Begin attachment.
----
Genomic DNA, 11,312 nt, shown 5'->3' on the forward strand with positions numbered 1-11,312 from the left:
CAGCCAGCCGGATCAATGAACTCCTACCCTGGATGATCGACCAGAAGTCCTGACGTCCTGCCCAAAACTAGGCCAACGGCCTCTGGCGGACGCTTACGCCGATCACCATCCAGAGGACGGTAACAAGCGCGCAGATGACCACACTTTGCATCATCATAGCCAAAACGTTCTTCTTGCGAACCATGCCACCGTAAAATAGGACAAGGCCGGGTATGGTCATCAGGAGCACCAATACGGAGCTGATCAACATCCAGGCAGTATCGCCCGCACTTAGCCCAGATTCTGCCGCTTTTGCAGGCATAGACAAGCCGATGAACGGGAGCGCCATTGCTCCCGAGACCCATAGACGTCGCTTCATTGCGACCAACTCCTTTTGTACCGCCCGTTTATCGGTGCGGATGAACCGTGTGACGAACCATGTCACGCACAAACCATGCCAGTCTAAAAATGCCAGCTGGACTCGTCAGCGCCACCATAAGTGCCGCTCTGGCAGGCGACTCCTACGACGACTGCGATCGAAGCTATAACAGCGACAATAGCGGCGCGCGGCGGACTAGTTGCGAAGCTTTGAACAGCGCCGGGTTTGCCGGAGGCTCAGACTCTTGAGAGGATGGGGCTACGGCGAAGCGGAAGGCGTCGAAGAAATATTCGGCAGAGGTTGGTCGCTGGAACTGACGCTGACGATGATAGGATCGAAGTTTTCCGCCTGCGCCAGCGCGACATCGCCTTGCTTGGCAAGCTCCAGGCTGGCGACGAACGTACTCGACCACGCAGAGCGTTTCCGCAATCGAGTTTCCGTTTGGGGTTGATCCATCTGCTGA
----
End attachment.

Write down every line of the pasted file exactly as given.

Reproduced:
Genomic DNA, 11,312 nt, shown 5'->3' on the forward strand with positions numbered 1-11,312 from the left:
CAGCCAGCCGGATCAATGAACTCCTACCCTGGATGATCGACCAGAAGTCCTGACGTCCTGCCCAAAACTAGGCCAACGGCCTCTGGCGGACGCTTACGCCGATCACCATCCAGAGGACGGTAACAAGCGCGCAGATGACCACACTTTGCATCATCATAGCCAAAACGTTCTTCTTGCGAACCATGCCACCGTAAAATAGGACAAGGCCGGGTATGGTCATCAGGAGCACCAATACGGAGCTGATCAACATCCAGGCAGTATCGCCCGCACTTAGCCCAGATTCTGCCGCTTTTGCAGGCATAGACAAGCCGATGAACGGGAGCGCCATTGCTCCCGAGACCCATAGACGTCGCTTCATTGCGACCAACTCCTTTTGTACCGCCCGTTTATCGGTGCGGATGAACCGTGTGACGAACCATGTCACGCACAAACCATGCCAGTCTAAAAATGCCAGCTGGACTCGTCAGCGCCACCATAAGTGCCGCTCTGGCAGGCGACTCCTACGACGACTGCGATCGAAGCTATAACAGCGACAATAGCGGCGCGCGGCGGACTAGTTGCGAAGCTTTGAACAGCGCCGGGTTTGCCGGAGGCTCAGACTCTTGAGAGGATGGGGCTACGGCGAAGCGGAAGGCGTCGAAGAAATATTCGGCAGAGGTTGGTCGCTGGAACTGACGCTGACGATGATAGGATCGAAGTTTTCCGCCTGCGCCAGCGCGACATCGCCTTGCTTGGCAAGCTCCAGGCTGGCGACGAACGTACTCGACCACGCAGAGCGTTTCCGCAATCGAGTTTCCGTTTGGGGTTGATCCATCTGCTGA